An analysis of images taken on Wednesday during lift-off in Cape Canaveral, in Florida, showed that the shuttle's underbelly was hit by a piece of ice, Shannon said.
"What this means, I don't know at this point," he said.
The possible damage was detected on Friday after ISS crew members photographed the shuttle's underside during its approach to the station.
On Sunday, astronauts are due to use a camera attached to a robotic arm to closely inspect the area of concern, Shannon said.
Astronauts will carry out a space walk to patch up the hole if Nasa decides the gash threatens Endeavour's safety during its return to Earth.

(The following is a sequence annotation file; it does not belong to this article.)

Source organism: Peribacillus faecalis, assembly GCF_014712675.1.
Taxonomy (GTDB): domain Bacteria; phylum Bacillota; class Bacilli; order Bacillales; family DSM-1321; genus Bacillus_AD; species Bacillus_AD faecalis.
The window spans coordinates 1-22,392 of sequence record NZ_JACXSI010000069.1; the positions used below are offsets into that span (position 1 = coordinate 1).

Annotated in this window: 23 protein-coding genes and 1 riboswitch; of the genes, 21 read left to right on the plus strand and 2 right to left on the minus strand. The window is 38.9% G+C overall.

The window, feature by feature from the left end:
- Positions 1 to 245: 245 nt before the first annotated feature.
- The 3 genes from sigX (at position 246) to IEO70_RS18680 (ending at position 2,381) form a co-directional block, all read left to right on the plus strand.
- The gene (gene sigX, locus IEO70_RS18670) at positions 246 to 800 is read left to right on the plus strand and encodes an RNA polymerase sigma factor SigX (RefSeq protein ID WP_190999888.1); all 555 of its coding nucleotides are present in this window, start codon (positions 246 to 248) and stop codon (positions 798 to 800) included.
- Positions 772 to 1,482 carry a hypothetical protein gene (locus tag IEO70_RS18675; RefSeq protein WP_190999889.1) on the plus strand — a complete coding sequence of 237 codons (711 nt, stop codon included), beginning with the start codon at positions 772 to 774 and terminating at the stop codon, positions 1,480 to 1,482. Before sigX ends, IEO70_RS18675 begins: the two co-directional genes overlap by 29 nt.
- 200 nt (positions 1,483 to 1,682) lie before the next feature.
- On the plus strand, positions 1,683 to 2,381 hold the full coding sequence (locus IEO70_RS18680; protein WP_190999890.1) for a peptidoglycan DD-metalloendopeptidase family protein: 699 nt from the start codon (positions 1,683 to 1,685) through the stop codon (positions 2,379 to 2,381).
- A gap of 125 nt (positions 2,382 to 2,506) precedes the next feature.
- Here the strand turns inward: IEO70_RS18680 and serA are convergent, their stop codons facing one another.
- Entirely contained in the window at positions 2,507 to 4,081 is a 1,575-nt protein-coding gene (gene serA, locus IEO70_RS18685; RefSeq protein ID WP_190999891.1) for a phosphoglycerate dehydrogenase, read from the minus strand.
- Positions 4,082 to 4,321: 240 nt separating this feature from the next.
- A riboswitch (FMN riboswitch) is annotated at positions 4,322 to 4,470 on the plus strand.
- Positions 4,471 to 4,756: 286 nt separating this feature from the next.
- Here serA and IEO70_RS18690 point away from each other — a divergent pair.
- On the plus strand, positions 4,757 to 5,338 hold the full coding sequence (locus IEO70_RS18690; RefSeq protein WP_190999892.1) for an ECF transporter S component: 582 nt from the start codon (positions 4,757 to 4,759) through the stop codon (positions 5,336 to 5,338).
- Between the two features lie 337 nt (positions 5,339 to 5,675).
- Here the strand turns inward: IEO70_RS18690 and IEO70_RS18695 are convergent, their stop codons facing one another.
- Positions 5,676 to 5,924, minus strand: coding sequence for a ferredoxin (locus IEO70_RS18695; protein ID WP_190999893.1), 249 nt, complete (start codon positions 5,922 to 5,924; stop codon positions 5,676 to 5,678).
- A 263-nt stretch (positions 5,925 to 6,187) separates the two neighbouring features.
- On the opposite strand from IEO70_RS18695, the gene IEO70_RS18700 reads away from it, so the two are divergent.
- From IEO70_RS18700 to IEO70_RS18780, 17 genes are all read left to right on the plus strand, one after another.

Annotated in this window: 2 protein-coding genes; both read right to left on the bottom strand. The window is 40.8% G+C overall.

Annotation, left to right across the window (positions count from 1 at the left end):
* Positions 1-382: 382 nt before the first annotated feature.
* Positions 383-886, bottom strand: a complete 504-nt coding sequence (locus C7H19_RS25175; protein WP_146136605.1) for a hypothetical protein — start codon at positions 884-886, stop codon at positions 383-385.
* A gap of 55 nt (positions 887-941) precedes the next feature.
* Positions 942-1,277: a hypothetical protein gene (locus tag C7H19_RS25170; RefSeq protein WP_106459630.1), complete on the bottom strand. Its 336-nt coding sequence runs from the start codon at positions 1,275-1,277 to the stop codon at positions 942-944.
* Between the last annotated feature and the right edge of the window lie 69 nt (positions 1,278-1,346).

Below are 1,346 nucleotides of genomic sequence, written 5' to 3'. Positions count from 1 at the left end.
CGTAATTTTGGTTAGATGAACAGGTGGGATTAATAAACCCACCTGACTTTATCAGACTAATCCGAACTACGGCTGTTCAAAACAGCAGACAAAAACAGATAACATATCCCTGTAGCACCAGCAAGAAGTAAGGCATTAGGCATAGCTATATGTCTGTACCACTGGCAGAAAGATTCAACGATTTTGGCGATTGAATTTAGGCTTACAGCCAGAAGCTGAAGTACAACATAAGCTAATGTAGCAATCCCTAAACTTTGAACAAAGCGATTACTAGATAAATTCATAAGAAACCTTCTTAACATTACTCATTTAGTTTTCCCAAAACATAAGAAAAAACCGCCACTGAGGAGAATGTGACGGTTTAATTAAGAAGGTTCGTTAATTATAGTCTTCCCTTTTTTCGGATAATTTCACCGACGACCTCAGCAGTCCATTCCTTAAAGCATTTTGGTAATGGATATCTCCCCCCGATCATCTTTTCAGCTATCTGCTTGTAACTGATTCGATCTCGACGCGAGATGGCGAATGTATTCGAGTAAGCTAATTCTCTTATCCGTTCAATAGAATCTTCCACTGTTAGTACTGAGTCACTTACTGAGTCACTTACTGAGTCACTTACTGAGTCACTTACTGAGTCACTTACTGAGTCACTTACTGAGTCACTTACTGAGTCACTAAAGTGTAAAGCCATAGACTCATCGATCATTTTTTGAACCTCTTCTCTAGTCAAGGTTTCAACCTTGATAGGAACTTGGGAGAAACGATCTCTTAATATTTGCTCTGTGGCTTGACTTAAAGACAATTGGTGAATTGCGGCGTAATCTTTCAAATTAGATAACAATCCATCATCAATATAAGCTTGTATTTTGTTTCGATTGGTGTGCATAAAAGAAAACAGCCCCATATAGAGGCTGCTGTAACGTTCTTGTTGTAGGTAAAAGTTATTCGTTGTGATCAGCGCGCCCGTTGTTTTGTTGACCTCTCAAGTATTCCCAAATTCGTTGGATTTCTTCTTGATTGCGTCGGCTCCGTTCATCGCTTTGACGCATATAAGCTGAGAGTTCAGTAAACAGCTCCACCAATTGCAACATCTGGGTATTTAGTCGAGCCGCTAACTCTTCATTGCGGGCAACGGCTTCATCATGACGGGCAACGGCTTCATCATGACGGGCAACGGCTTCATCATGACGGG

Shannon said that other shuttles have returned safely with worse damage.
"In the past, we didn't even know we had damage and we flew back home," he said.
But since the Columbia shuttle crash in February 2003, Nasa has carefully inspected protective thermal tiles.
Columbia's heat shield was pierced by a piece of insulating foam that from its external fuel tank, causing the shuttle to catch fire as it re-entered the Earth's atmosphere.
The shuttle exploded killing seven astronauts.